The Sagalla caecilian spends its life underground, using the strong, bony head to burrow through the soil. An extra pair of jaw-closing muscles are thought to hold the jaw firmly closed while burrowing, and the skin is fused to the underlying bones, to prevent it from shearing away during digging (4) (5) (6) (7). Like the related B. taitana (9), the Sagalla caecilian is likely to feed mainly on earthworms and termites, as well as other soil invertebrates. Prey is located using the acute sense of smell, aided by the tentacles, which may detect both chemical and tactile signals (2) (4) (5) (6) (7). The caecilian may lie in wait or actively hunt prey, which is seized in the strong jaws, and held fast by the inwardly curving teeth (4) (5). The Sagalla caecilian may itself fall prey to snakes, birds and driver ants, although its skin possesses poison glands which may make it unpalatable to many predators. The name ‘caecilian’ is derived from the Latin for ‘blind’, but, despite this species’ reduced eyes, it is still thought to be capable of detecting light (4) (5) (6) (7).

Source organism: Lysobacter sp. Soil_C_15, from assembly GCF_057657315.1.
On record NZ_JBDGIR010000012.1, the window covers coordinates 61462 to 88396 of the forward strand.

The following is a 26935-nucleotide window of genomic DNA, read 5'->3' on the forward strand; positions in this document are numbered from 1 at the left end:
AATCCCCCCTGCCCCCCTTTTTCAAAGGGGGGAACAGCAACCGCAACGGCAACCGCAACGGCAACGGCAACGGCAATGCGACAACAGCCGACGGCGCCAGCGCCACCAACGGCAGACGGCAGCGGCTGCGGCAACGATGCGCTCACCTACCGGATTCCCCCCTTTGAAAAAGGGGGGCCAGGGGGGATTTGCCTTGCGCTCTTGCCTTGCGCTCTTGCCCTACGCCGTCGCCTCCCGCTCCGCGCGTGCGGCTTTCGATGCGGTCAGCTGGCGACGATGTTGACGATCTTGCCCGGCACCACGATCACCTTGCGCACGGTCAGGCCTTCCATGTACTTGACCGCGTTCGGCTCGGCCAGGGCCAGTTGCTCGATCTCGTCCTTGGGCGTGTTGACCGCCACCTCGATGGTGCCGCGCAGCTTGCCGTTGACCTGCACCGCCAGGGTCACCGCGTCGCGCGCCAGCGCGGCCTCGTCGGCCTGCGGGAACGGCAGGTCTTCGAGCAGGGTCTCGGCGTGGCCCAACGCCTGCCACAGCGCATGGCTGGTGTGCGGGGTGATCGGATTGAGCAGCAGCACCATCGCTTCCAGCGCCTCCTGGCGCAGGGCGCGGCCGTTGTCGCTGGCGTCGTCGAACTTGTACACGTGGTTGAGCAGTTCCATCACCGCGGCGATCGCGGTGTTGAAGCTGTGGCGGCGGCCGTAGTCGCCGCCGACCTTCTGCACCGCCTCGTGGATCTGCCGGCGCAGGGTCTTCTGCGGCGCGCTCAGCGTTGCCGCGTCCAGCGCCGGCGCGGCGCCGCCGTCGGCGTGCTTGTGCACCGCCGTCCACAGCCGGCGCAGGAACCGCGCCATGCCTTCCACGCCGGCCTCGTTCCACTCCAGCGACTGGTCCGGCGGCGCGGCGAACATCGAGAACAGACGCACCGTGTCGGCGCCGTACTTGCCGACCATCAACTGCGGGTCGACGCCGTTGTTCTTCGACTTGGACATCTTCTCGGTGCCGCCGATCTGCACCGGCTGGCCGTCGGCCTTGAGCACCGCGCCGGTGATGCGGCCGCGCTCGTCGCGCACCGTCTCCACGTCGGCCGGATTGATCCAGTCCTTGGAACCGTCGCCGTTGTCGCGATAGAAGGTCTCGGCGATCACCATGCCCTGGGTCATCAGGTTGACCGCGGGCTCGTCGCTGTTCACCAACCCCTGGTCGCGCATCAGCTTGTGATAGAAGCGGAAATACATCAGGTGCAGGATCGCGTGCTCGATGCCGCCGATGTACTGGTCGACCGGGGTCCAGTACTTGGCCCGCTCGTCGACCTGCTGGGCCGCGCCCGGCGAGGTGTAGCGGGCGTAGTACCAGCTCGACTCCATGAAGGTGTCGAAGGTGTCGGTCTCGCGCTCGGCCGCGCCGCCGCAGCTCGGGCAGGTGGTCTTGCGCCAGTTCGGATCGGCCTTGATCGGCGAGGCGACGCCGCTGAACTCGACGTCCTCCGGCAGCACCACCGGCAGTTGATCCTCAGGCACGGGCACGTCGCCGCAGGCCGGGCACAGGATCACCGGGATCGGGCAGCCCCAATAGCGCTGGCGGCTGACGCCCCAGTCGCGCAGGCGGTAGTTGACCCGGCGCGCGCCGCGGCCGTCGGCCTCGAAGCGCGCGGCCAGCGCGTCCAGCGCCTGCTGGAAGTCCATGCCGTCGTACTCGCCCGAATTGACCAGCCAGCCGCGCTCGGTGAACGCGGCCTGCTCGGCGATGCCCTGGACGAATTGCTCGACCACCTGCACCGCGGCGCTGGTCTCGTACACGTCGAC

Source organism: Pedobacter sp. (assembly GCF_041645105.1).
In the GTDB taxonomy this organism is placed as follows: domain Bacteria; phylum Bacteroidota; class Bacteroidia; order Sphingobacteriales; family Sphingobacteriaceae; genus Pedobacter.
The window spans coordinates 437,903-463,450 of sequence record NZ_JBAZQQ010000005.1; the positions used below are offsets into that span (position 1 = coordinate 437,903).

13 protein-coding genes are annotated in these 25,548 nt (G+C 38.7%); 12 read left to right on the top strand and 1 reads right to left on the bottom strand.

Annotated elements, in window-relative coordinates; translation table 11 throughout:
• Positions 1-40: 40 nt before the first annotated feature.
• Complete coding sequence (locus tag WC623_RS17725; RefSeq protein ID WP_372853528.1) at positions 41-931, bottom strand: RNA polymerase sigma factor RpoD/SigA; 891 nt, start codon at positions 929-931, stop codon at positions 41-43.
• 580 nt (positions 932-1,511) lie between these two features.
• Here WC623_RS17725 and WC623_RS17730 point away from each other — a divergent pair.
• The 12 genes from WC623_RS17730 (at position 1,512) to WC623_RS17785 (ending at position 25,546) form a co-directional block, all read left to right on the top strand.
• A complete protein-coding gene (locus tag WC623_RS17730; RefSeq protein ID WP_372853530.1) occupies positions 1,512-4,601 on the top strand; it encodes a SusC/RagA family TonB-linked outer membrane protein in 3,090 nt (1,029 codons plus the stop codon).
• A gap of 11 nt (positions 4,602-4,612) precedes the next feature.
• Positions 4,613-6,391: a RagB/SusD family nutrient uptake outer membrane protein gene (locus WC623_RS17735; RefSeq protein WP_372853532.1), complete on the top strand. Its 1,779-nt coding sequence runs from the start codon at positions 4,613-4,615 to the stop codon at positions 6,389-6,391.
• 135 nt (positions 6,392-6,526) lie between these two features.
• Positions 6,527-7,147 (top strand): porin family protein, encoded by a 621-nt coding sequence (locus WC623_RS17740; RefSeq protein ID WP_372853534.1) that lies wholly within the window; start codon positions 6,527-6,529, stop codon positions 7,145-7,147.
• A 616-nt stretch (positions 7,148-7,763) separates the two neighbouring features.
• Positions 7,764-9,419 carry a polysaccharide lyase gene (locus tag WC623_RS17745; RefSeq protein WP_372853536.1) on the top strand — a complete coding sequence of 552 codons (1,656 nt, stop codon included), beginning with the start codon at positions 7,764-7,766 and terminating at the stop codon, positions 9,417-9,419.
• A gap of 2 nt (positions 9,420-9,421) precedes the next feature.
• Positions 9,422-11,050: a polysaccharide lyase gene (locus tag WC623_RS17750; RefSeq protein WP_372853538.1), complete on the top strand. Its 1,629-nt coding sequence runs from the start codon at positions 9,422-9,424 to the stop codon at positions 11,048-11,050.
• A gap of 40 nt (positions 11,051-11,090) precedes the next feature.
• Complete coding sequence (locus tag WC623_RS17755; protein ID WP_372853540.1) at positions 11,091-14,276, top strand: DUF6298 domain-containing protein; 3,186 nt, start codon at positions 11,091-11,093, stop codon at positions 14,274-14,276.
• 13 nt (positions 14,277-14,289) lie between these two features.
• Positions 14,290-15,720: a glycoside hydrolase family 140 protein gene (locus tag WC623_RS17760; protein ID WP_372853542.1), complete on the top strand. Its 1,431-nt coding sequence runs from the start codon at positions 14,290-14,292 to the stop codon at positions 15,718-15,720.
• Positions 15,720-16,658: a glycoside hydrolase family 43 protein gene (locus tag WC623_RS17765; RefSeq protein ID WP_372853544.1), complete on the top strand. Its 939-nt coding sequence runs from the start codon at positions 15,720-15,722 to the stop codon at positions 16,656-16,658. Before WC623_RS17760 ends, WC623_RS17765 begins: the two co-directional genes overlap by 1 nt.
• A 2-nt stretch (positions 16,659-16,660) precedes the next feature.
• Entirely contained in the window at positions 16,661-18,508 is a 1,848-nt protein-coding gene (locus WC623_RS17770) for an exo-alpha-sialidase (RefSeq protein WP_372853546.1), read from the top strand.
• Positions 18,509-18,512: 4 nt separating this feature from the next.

Little is known about courtship behaviour in caecilians, but fertilisation is internal, the male transferring sperm directly to the female (4) (5). In this species, the female then digs an underground chamber, into which around five eggs are laid. The eggs are guarded by the female, and hatch into miniature versions of the adults, without passing through a free-living larval stage (4) (7) (8). Like its close relative, B. taitana, the Sagalla caecilian is likely to show an extraordinary form of maternal care, in which the hatchlings feed on the outer layer of the female’s skin, which becomes modified, turning pale, and contains high levels of fat and other nutrients. The young even possess specialised teeth with which to take advantage of this peculiar food source (4) (8) (10). Although further details of reproduction in this species are lacking, it may, like B. taitana, breed during the short rains, the young becoming subadults around a year after hatching, and reaching maturity at about two years (8) (10).